On Human Capital and Team Stability, Journal of Human Capital, Summer 2019.
In many economic contexts, agents from the same population team up to better exploit their human capital. In such contexts (often called “roommate matching problems”), stable matchings may fail to exist even when utility is transferable. We show that when each individual has a close substitute, a stable matching can be implemented with minimal policy intervention. Our results shed light on the stability of partnerships in the labor market. Moreover, they imply that the tools crafted in empirical studies of the marriage problem can easily be adapted to many roommate problems.
From Aggregate Betting Data to Individual Risk Preferences, Econometrica, January 2019.
We show that even in the absence of data on individual decisions, the distribution of
individual attitudes towards risk can be identified from the aggregate conditions that
characterize equilibrium on markets for risky assets. Taking parimutuel horse races
as a textbook model of contingent markets, we allow for heterogeneous bettors with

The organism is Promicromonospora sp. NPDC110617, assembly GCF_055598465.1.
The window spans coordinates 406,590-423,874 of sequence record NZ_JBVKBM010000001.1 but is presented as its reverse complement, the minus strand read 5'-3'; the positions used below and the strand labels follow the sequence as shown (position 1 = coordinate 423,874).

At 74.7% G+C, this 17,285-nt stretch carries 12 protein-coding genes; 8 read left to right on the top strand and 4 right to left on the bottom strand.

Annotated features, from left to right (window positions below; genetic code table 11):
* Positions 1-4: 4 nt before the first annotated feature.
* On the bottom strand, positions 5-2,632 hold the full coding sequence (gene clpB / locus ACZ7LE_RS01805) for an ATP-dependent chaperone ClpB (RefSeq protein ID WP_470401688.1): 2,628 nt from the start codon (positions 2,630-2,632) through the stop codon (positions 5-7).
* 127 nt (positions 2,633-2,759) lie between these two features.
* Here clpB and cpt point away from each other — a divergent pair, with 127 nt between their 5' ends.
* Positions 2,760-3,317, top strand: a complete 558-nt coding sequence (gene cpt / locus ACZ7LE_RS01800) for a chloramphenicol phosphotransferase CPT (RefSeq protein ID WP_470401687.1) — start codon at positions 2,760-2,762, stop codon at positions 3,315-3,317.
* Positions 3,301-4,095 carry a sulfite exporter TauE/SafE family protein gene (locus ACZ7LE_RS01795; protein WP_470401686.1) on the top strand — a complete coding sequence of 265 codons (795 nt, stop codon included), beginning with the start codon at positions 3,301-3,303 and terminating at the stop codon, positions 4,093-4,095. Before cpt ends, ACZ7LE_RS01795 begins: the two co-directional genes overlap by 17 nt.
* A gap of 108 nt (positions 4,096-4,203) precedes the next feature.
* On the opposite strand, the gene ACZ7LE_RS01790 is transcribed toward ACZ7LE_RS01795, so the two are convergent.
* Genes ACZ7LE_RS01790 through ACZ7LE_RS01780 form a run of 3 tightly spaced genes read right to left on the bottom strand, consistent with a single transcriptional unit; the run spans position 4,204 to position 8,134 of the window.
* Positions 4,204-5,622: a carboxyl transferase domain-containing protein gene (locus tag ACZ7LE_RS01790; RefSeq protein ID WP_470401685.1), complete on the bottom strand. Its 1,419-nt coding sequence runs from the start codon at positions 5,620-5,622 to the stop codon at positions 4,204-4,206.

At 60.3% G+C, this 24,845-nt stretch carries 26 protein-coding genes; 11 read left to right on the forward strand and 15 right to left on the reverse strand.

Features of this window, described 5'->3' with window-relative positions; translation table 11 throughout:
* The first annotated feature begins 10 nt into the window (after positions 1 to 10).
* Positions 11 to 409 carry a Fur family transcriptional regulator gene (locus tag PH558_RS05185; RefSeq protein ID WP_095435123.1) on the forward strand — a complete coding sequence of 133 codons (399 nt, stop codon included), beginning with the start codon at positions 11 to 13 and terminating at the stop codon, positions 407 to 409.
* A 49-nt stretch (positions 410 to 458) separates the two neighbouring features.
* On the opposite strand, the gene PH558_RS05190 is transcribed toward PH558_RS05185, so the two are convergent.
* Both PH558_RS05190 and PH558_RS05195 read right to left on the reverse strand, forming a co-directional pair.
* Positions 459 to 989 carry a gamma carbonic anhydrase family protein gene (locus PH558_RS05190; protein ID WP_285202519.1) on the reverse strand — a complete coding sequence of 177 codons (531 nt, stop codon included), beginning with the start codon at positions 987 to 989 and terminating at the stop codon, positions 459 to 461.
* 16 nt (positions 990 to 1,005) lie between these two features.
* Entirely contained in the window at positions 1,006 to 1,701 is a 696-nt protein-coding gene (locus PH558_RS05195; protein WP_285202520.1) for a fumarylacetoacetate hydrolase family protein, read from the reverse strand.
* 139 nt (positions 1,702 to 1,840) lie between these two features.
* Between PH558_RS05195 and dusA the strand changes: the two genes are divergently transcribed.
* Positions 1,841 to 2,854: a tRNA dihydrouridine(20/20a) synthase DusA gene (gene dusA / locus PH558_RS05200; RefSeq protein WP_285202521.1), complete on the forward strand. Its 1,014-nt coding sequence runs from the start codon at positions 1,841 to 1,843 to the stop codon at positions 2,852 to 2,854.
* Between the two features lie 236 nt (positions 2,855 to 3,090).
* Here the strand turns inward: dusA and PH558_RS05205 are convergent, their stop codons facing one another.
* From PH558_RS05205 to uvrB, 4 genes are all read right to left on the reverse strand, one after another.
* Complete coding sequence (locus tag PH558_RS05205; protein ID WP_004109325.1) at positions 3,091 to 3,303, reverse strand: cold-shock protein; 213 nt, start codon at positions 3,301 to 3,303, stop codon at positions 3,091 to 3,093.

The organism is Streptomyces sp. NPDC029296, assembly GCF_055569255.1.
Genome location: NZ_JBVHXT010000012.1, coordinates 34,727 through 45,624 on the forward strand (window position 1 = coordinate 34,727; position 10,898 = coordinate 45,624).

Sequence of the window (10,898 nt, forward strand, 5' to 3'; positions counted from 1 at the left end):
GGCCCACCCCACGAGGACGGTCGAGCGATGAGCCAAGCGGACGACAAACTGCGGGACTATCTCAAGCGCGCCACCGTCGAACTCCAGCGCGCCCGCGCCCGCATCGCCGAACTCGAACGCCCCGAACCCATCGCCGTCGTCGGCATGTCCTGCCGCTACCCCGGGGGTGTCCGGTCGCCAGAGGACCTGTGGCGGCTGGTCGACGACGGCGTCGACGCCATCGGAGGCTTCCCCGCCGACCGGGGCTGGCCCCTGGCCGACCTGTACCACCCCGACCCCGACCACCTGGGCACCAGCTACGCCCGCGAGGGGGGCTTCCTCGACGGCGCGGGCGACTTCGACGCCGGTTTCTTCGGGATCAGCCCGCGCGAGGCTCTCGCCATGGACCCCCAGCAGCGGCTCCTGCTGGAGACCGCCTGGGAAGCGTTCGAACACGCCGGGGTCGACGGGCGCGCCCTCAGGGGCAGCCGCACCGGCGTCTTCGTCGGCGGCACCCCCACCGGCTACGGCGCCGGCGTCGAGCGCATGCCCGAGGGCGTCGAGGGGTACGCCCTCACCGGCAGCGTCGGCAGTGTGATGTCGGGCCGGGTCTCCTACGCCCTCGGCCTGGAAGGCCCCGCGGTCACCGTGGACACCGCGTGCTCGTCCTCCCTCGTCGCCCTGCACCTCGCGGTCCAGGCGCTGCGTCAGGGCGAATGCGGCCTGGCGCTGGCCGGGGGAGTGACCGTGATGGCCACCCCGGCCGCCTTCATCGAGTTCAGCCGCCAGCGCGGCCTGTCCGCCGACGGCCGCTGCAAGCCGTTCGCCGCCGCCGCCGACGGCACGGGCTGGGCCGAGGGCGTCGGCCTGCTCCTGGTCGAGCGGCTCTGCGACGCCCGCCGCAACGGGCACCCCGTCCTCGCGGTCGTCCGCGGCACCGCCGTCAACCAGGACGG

very general risk preferences, including non-expected utility. Under a standard single-crossing condition on preferences, we identify the distribution of preferences among
the population of bettors and we derive testable implications. We estimate the model
on data from U.S. races. Specifications based on expected utility fit the data very poorly. Our results stress the crucial importance of nonlinear probability weighting. They also suggest that several dimensions of heterogeneity may be at work.
With Simon (Sokbae) Lee:
Identifying Effects of Multivalued Treatments, Econometrica, November 2018.
Multivalued treatment models have typically been studied under restrictive assumptions: ordered choice, and more recently, unordered monotonicity. We show how treatment effects can be identified in a more general class of models that allows for multidimensional unobserved heterogeneity. Our results rely on two main assumptions: treatment assignment must be a measurable function of threshold-crossing rules, and enough continuous instruments must be available. We illustrate our approach for several classes of models.